Six Nods To #NoVoices

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#OwnVoices is an essential movement. If you don’t know about it, you should read this. Incontrovertibly, marginalized groups must be afforded every opportunity to tell/write/publish/sell their own stories. Privileged, able, cishet, white, middle-class, dude scribblers like me do not have to stay out of the imaginative lanes of these groups, but we must drive with extreme care. It bears repeating — #OwnVoices is an essential movement.

No less important are those groups with #NoVoices.

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‘Exchange of Heart’ – The Stuck-in-an-Elevator Pitch

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Sometimes, Life takes on a life of its own…

Since the sudden death of his younger sister, Munro Maddux has been stuck. Flashbacks. Anger. Chest pains. And a voice – taunting, barking, biting – that his counsellor calls ‘the Coyote’. Munro knows a student exchange will not be the stuff of Disney movies. But in Australia he intends to move beyond his troubled past.

Forced by his new school to join a volunteer program, Munro discovers the Coyote is silenced in one place: Fair Go, an assisted living residence in Brisbane’s west, where Munro gets to know his team of residents: dogged designer Bernie; sleeping refugee Shah; would-be wedded couple Blake and Dale; comic creator Iggy; and self-defence tutor Florence. As this unlikely group shows Munro the sights, Munro’s notion of what it means to be a big brother begins to change.

But the burden Munro carries is not so easily cast aside, and unexpected developments at Fair Go prompt a devastating flashback that threatens to end the student exchange. Will the Coyote ultimately triumph? Or can Munro find the fortitude necessary to mend his heart?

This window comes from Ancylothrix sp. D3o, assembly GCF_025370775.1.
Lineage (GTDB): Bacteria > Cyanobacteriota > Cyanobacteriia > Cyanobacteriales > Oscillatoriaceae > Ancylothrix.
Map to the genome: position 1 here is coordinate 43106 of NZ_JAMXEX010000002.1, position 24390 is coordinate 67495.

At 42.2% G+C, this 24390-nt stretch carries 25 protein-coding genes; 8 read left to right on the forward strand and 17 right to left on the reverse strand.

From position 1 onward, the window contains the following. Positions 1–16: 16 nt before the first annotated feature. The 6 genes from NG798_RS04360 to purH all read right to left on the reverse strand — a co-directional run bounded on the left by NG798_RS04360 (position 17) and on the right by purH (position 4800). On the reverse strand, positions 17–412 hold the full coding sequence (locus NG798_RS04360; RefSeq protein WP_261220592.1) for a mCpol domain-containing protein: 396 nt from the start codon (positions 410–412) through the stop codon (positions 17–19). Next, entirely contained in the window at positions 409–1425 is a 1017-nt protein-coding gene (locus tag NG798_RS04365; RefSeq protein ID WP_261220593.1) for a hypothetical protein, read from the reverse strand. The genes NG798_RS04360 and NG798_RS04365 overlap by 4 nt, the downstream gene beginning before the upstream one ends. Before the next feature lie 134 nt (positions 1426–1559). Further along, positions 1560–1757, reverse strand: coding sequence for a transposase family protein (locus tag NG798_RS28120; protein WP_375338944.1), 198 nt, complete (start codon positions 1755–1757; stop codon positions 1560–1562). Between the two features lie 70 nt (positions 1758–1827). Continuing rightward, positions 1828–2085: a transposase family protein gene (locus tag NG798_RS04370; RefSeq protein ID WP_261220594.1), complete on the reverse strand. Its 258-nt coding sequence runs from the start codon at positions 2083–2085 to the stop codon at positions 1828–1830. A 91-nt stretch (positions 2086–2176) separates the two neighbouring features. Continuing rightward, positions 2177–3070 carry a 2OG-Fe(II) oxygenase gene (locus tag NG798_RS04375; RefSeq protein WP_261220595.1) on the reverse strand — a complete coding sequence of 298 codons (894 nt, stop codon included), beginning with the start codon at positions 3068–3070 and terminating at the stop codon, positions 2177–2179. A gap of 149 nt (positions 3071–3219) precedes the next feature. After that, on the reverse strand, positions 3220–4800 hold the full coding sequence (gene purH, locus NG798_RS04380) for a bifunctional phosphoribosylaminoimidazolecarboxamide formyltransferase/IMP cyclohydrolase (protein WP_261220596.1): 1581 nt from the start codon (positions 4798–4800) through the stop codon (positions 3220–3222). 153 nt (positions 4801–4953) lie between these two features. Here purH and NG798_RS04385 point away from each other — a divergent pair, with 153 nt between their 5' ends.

‘Funny-sad, authentic and uplifting – Groth is a writer who can pivot from heartbreak to humour without missing a beat.’ Vikki Wakefield, author of All I Ever Wanted

Exchange of Heart will be published in AUS/NZ July 31, 2017. In CAN/US, the book will be released October 17, 2017 under the title Munro vs. the Coyote.
You can mark it as ‘to-read’ on Goodreads here and here.

 

Canada, Thank You For ‘Aide-ing’ Us

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Kids Grad

Back in May of 2007, as Term One of our twins’ first and last year of Australian schooling was drawing to a close, we understood the situation:

On Fridays, there would be no teacher-aide support in mainstream class for our autism-diagnosed son. The other four days were fine, but the ’emergency funding’ for the fifth had run out. If we wanted support, we could pay for it ourselves, or we could come to school with him. Of course, we could always keep him at home if we wanted. This was how it would be for the remainder of the year. This was how it would be for the next twelve years.

You can imagine our emotions – anger, disbelief, disillusionment.

It may surprise you to know there was also relief.

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